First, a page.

I will agree that 8K video output is unnecessary but it's a nice layer of depth to have when you're making 4K content. Cropping reduces any number of issues and allows for more creative freedom in post.

8K is a game changer for 4K video format and I do think 4K output is easily detectable to the eye compared to 1080P.

And yes, convergence too.

Link | Posted on Jun 20, 2017 at 18:10 UTC
In reply to:

timsnowshoe: So I think most people are completely missing the point of this article. First of all, in 2017 8k RAW is overkill for anyone that isn't making a Hollywood blockbuster. The idea is that actual covergence could happen with 8k in 5, 10, 15 years from now. Who knows how long it will take for the tech to become practical.

This isn't significant for good for photographers, but for videographers/ filmmakers it's going to be a game changer. I shoot video and I always get clients who ask if I could give them quality stills, and right now I can't. If it becomes possible I could deliver both. I could make significantly more $ per project because the client wouldn't have to budget for a photographer anymore.

I think in the next 10 years or so a lot of photographers are going to have to learn video or go under. I'm not hating on photographers either. I transitioned from photo to video, and there is a lot of crossover. I think that's the point of the article.

I agree but I'm not sure video distribution (at least intended for conventional TV sizes and viewing distances) should ever move to 8K. Probably makes sense to shoot 8K if you want to produce 4K though. I think 4x higher bitrate 4K would offer identical quality to 8K (4x the resolution) when viewed from more than 12 inches from a 60" display... and who watches a screen that big that close?

Link | Posted on Jun 20, 2017 at 18:05 UTC

interesting but I think being able to power from the hot shoe alone is a big differentiator for me.

Link | Posted on Jun 20, 2017 at 18:02 UTC as 8th comment | 3 replies

It's true, I agree with this guy. And I think it's just a matter of time till this tech is in your cell phone 1/2.33" 36mp sensor (say 2025?) let alone in an A7-type body (say 2020?). I feel like Panasonic is basically trying to make a GH body m43 sensor (I guess in this case it would be 7680x5760 which is 44mp) which can do 8K/60fps sooner than later.

There will be some lingering that the RAW isn't 14-bit or has some loss in the compression for years I'm sure but that too is just a question of processing capability and storage. The sensor itself doesn't seem that far away. Indeed RED has already made it.

8K is already beyond human vision. I feel like content doesn't make sense in 8K for video but it works great for large poster stills and makes for plenty of crop room for 4K video. Plenty of room to improve in dynamic range yet but perhaps this is spelling the end of increasing resolution.

Already we see 24mp FF's recapturing market share from larger sensors. 8K is probably "IT".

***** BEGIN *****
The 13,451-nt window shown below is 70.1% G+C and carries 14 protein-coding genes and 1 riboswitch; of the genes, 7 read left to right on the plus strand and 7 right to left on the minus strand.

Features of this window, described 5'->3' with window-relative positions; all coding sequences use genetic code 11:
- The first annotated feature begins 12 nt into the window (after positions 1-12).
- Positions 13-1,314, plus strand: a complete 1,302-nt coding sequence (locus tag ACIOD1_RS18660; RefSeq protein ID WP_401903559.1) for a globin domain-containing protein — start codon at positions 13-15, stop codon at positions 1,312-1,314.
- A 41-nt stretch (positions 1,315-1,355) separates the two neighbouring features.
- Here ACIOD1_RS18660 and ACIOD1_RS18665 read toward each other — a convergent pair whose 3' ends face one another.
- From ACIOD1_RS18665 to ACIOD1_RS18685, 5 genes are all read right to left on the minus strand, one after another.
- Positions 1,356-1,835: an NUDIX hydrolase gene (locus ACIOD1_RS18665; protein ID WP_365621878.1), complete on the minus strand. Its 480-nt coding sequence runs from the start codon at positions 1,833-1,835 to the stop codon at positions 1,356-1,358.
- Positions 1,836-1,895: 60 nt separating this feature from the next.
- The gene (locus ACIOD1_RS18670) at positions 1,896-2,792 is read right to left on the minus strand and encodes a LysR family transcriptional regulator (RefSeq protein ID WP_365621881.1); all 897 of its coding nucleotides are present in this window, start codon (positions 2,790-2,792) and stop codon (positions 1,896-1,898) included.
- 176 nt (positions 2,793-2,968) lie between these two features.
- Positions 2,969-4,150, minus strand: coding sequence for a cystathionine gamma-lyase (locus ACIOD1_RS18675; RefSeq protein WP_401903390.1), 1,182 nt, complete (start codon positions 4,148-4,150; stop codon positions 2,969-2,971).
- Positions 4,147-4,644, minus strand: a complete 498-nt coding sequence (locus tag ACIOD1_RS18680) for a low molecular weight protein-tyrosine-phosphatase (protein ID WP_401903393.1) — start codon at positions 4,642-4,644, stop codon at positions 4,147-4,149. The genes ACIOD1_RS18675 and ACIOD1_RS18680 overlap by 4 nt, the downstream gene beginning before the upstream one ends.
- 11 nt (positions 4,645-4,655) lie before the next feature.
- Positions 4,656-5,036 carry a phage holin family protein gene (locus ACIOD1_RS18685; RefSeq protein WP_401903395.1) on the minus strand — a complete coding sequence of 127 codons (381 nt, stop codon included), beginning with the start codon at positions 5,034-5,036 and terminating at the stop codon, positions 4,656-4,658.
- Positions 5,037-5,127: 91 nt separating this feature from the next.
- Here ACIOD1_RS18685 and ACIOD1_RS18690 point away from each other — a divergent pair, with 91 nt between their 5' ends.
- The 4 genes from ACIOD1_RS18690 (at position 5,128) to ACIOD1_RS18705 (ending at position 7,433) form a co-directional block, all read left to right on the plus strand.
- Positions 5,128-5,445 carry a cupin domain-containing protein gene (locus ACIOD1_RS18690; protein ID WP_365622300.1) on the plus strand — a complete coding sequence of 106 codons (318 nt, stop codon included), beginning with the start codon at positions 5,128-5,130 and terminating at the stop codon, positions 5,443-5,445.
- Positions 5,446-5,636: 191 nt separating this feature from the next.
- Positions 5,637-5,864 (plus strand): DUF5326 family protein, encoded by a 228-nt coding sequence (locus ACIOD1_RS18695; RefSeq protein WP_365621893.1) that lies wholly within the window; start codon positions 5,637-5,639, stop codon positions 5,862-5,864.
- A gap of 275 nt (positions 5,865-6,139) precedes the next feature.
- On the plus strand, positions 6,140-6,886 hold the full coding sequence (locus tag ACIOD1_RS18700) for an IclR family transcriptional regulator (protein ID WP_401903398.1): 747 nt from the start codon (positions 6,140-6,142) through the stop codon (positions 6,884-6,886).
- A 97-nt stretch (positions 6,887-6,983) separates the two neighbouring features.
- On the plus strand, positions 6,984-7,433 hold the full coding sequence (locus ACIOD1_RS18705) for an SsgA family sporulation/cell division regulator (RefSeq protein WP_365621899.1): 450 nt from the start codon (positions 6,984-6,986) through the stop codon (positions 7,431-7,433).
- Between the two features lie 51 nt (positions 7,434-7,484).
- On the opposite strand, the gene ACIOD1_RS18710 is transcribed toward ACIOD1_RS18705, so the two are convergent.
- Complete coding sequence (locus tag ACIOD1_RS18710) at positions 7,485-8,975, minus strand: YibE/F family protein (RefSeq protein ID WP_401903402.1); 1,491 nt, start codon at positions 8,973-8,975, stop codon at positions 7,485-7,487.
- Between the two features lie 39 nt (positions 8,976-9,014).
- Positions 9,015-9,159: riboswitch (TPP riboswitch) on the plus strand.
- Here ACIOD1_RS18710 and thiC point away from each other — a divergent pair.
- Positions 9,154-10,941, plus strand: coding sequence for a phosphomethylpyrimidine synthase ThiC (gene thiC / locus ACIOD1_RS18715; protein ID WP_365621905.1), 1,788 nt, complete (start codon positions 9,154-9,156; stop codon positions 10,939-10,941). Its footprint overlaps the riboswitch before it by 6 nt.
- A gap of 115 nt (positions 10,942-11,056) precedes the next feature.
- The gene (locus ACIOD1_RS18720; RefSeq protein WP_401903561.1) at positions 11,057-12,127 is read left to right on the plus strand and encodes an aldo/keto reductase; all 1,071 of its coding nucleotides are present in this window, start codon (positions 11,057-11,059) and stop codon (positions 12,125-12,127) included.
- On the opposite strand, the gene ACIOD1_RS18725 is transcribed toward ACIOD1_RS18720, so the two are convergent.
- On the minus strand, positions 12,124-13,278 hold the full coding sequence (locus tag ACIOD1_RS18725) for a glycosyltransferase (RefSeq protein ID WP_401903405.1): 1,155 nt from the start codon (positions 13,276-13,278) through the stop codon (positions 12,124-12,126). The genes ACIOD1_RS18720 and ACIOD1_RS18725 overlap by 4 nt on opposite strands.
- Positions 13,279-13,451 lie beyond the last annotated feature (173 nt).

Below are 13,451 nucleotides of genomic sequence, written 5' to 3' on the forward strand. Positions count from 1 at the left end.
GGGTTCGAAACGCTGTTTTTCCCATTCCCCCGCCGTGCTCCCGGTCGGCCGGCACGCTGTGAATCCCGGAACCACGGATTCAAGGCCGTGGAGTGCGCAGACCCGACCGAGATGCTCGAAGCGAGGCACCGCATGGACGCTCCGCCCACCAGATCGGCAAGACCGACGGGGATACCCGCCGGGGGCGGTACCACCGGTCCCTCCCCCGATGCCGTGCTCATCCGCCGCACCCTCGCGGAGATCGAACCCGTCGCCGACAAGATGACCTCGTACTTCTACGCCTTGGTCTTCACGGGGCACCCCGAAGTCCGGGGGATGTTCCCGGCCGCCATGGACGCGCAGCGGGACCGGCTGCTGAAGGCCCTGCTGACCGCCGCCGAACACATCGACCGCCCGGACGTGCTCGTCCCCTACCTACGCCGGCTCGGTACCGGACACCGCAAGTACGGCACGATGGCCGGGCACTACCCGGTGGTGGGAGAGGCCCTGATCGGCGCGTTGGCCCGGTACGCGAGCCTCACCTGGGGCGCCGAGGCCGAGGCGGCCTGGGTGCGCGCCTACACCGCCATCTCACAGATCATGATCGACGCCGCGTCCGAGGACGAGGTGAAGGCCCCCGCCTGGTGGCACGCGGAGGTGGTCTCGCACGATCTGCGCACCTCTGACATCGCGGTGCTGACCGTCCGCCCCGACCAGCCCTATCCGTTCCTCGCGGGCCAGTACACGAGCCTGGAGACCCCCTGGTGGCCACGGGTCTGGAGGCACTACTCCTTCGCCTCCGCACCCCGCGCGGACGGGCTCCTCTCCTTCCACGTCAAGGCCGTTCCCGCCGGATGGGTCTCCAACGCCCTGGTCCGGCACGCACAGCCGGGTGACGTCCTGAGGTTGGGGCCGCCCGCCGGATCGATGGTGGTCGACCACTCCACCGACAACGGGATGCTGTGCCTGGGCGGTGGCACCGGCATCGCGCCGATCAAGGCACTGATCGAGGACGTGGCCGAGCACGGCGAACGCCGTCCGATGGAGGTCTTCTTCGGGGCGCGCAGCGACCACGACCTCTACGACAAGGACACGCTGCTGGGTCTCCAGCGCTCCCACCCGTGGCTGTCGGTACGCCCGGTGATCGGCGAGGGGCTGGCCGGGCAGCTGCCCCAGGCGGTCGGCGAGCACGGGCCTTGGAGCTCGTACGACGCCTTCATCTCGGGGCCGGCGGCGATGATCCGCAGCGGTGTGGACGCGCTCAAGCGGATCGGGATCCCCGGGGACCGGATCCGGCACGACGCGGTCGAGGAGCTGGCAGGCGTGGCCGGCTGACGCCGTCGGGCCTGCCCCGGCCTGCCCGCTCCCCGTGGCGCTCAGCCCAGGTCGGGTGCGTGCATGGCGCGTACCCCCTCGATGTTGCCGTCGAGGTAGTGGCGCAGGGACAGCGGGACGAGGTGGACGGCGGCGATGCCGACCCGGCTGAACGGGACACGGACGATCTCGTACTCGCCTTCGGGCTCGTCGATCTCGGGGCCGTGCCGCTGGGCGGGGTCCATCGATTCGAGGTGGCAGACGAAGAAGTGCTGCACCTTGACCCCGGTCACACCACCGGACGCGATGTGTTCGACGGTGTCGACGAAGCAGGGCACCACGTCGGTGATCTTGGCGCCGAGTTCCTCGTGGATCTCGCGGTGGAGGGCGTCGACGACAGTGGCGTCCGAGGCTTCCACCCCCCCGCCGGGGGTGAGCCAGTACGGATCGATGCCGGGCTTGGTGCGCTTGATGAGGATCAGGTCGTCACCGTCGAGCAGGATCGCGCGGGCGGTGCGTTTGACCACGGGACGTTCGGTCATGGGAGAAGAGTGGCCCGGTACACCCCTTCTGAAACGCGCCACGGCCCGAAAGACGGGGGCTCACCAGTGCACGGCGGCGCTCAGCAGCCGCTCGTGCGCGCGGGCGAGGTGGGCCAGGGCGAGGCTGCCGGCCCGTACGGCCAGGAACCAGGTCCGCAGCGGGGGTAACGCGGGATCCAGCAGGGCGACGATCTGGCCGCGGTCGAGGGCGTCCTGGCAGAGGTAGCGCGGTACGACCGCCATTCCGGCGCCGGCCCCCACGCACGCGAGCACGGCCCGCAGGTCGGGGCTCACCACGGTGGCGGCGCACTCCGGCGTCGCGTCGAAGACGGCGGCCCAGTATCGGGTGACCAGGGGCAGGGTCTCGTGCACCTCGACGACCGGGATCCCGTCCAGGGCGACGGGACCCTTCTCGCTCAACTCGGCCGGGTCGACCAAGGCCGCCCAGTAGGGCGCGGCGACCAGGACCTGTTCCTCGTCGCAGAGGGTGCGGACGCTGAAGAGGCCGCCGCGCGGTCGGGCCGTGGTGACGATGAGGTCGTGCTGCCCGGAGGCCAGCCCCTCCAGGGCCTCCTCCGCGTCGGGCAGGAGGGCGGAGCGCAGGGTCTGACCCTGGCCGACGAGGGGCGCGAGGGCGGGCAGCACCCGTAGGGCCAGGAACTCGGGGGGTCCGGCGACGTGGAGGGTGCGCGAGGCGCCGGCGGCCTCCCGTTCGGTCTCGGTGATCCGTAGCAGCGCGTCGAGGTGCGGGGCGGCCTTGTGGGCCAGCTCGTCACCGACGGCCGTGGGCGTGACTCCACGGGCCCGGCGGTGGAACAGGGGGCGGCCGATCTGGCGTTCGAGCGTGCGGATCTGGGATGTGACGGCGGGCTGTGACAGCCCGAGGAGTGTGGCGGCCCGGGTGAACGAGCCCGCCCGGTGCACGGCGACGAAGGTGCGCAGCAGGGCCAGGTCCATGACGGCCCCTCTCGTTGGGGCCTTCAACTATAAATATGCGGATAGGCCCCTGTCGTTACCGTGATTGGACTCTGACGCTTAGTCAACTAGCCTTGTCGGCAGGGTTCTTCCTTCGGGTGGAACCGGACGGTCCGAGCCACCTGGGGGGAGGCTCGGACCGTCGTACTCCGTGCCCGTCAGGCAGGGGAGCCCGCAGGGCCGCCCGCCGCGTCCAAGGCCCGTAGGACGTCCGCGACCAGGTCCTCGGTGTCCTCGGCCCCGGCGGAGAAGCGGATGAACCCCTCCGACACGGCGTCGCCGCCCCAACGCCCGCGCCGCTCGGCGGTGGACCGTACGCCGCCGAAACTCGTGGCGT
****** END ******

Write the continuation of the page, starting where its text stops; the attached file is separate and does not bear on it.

Link | Posted on Jun 20, 2017 at 18:00 UTC as 25th comment
In reply to:

Marty4650: 2008 might have marked the beginning of the end for small sensored Superzoom Bridge Cameras. At least until Sony figured out how to put larger sensors in them in 2013. Then Panasonic and Canon followed suit, and they had a renaissance.

Back in 2008 you could buy a DSLR two lens kit for around $500, and that seriously killed the market for superzoom cameras with tiny sensors that cost the same, and were almost as large, or sometimes even larger than a DSLR.

I bought the SX1 for video. Two kit lens DSLR didn't have 1920x1080 video nor did it zoom to 560mm from the back of a gym.

Link | Posted on Jun 15, 2017 at 17:41 UTC
In reply to:

UncleBobsPhotography: This camera delivered 1080p in 2008 and Canon are still releasing new cameras with 1080p as the highest video resolution (although now in 60fps)

It was still 30fps in 2015 on most models, wasn't it?

Canon used to be the cutting edge on video. Arguably the SX1 was the last time Canon was cutting edge on video.

Link | Posted on Jun 15, 2017 at 14:28 UTC
In reply to:

Onur Otlu: Oh, the DirectPrint button! I missed that one. (Not really.)

I would love to have a PowerShot S1 IS TBT, by the way.

I had that one too. 3.2MP just wasn't enough. My other memory is the insanely slow AF.

Link | Posted on Jun 15, 2017 at 14:22 UTC

I had one. I used a flash exclusively for stills. It was great for video once I figured out how to deal with the ridiculous format canon decided to use.

The lens was reasonably bright at the wide end so coupled with a flash, I did not have image quality complaints indoors. ISO80 10mp was pretty awesome actually.

I actually had to order one from Australia because they weren't available in the US at first. At the time it was explained as an over-supply of S5's and other earlier models Canon wanted out the door before the SX1 arrived.

The video was the best of any stills camera (DSLR or otherwise) in 2008 and remained better than pretty much anything available until the Panasonic GH2 three years later and a much higher pricepoint. Canon didn't beat the SX1's 1920x1080x30fps until what? 2016? Several of their 1/2.33" models still derive from the SX1's back end as far as I can tell even if the MP's have been cranked.

Link | Posted on Jun 15, 2017 at 14:18 UTC as 16th comment
On article LG G6 camera review (110 comments in total)
In reply to:

jwhig: An unusual 18:9 aspect ratio. Surely that is 2 :1.

More of a reason why aspect ratios should always just be 'some number >1' : 1

Link | Posted on Jun 5, 2017 at 19:41 UTC

Great, now make a 24mm equiv.

Link | Posted on Jun 5, 2017 at 19:23 UTC as 58th comment | 4 replies